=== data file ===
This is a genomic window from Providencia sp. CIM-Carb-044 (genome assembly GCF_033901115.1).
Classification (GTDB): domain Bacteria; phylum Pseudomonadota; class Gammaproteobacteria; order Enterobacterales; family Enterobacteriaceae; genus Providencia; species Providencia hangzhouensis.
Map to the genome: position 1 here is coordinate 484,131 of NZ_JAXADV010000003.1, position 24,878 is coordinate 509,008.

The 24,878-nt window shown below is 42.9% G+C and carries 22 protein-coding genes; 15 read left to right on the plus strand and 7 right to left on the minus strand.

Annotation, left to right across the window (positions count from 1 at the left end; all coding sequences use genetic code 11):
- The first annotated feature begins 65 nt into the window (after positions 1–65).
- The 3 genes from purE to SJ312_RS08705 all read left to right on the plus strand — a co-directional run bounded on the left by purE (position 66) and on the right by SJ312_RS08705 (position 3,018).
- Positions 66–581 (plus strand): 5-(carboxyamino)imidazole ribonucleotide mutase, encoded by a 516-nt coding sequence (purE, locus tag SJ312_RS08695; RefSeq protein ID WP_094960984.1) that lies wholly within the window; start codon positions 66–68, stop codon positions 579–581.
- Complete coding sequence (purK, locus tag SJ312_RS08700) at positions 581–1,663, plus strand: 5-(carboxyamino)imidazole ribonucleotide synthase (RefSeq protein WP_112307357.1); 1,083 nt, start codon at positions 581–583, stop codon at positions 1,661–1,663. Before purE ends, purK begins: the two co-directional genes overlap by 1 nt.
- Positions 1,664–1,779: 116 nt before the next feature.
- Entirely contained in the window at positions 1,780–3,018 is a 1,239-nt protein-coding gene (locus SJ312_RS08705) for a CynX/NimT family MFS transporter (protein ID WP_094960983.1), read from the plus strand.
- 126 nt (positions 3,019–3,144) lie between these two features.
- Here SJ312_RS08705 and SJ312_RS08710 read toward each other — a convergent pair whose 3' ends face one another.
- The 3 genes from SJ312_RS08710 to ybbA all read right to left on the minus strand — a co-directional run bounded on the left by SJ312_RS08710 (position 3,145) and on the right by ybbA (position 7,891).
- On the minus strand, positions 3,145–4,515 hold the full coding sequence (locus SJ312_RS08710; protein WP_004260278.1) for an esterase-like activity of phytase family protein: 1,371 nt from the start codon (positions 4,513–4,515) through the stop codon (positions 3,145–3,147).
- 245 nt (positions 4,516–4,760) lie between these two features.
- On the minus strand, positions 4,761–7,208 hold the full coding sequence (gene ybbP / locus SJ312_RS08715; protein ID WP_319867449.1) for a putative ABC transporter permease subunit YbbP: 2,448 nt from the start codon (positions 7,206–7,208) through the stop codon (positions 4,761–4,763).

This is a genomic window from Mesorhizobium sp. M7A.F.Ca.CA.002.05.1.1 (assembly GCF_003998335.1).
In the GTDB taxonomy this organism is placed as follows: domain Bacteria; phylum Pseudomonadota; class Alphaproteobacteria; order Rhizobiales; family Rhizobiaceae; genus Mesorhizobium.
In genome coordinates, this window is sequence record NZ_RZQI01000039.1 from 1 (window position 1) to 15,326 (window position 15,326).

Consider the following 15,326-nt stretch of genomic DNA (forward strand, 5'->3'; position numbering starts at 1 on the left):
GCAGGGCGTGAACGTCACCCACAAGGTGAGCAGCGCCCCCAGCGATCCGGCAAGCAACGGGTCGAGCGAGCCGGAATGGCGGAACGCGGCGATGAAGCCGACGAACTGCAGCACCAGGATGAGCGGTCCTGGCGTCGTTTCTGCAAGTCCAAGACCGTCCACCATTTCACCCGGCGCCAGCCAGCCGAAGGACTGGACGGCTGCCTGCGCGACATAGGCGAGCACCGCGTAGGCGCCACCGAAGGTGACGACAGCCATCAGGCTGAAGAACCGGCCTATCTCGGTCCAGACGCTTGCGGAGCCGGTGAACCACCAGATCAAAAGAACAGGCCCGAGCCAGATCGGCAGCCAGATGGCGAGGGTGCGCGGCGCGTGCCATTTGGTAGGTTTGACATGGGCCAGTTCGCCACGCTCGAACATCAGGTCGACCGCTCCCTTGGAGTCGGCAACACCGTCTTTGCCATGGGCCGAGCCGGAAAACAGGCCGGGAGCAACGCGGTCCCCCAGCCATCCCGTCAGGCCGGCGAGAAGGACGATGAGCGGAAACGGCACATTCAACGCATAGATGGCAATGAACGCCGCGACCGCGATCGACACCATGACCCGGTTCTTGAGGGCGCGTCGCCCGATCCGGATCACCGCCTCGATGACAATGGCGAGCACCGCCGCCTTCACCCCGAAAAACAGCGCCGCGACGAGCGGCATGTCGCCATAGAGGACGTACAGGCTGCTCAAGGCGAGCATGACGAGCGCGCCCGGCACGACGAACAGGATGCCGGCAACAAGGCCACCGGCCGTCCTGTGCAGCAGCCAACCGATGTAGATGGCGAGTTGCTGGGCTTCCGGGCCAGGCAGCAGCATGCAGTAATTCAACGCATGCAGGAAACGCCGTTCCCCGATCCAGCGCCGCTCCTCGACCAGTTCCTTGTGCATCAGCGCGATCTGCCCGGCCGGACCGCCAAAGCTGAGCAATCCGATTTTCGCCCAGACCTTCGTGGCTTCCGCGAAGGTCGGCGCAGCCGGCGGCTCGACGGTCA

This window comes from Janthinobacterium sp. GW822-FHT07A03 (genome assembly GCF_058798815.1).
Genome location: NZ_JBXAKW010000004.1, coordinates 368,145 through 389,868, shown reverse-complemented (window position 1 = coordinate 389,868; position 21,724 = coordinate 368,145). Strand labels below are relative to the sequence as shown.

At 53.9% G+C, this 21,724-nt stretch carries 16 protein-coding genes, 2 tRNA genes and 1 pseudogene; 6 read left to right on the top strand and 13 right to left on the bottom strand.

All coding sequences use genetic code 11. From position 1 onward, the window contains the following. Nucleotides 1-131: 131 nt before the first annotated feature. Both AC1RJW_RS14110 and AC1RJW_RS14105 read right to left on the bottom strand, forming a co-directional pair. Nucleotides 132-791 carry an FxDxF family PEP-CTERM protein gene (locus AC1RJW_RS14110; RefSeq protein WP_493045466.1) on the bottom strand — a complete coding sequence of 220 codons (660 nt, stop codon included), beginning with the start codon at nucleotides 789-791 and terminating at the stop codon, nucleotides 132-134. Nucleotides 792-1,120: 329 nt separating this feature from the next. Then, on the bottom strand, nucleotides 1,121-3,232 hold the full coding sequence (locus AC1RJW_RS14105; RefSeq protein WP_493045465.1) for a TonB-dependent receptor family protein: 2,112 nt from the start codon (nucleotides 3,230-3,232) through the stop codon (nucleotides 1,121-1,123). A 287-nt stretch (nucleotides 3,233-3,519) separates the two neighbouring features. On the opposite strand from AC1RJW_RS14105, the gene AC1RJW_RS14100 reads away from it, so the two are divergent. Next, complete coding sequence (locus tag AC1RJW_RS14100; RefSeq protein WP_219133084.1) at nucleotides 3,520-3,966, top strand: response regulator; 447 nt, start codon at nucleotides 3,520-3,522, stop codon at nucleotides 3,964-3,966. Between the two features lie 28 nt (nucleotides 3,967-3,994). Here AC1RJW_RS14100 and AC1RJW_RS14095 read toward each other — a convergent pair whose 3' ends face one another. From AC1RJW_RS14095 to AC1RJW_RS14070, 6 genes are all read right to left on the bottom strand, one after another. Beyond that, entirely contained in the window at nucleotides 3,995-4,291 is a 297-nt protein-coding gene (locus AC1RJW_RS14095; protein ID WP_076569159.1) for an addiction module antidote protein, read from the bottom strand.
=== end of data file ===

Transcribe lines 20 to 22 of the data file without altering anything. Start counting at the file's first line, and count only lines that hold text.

In genome coordinates, this window is sequence record NZ_RZQI01000039.1 from 1 (window position 1) to 15,326 (window position 15,326).

Consider the following 15,326-nt stretch of genomic DNA (forward strand, 5'->3'; position numbering starts at 1 on the left):
GCAGGGCGTGAACGTCACCCACAAGGTGAGCAGCGCCCCCAGCGATCCGGCAAGCAACGGGTCGAGCGAGCCGGAATGGCGGAACGCGGCGATGAAGCCGACGAACTGCAGCACCAGGATGAGCGGTCCTGGCGTCGTTTCTGCAAGTCCAAGACCGTCCACCATTTCACCCGGCGCCAGCCAGCCGAAGGACTGGACGGCTGCCTGCGCGACATAGGCGAGCACCGCGTAGGCGCCACCGAAGGTGACGACAGCCATCAGGCTGAAGAACCGGCCTATCTCGGTCCAGACGCTTGCGGAGCCGGTGAACCACCAGATCAAAAGAACAGGCCCGAGCCAGATCGGCAGCCAGATGGCGAGGGTGCGCGGCGCGTGCCATTTGGTAGGTTTGACATGGGCCAGTTCGCCACGCTCGAACATCAGGTCGACCGCTCCCTTGGAGTCGGCAACACCGTCTTTGCCATGGGCCGAGCCGGAAAACAGGCCGGGAGCAACGCGGTCCCCCAGCCATCCCGTCAGGCCGGCGAGAAGGACGATGAGCGGAAACGGCACATTCAACGCATAGATGGCAATGAACGCCGCGACCGCGATCGACACCATGACCCGGTTCTTGAGGGCGCGTCGCCCGATCCGGATCACCGCCTCGATGACAATGGCGAGCACCGCCGCCTTCACCCCGAAAAACAGCGCCGCGACGAGCGGCATGTCGCCATAGAGGACGTACAGGCTGCTCAAGGCGAGCATGACGAGCGCGCCCGGCACGACGAACAGGATGCCGGCAACAAGGCCACCGGCCGTCCTGTGCAGCAGCCAACCGATGTAGATGGCGAGTTGCTGGGCTTCCGGGCCAGGCAGCAGCATGCAGTAATTCAACGCATGCAGGAAACGCCGTTCCCCGATCCAGCGCCGCTCCTCGACCAGTTCCTTGTGCATCAGCGCGATCTGCCCGGCCGGACCGCCAAAGCTGAGCAATCCGATTTTCGCCCAGACCTTCGTGGCTTCCGCGAAGGTCGGCGCAGCCGGCGGCTCGACGGTCA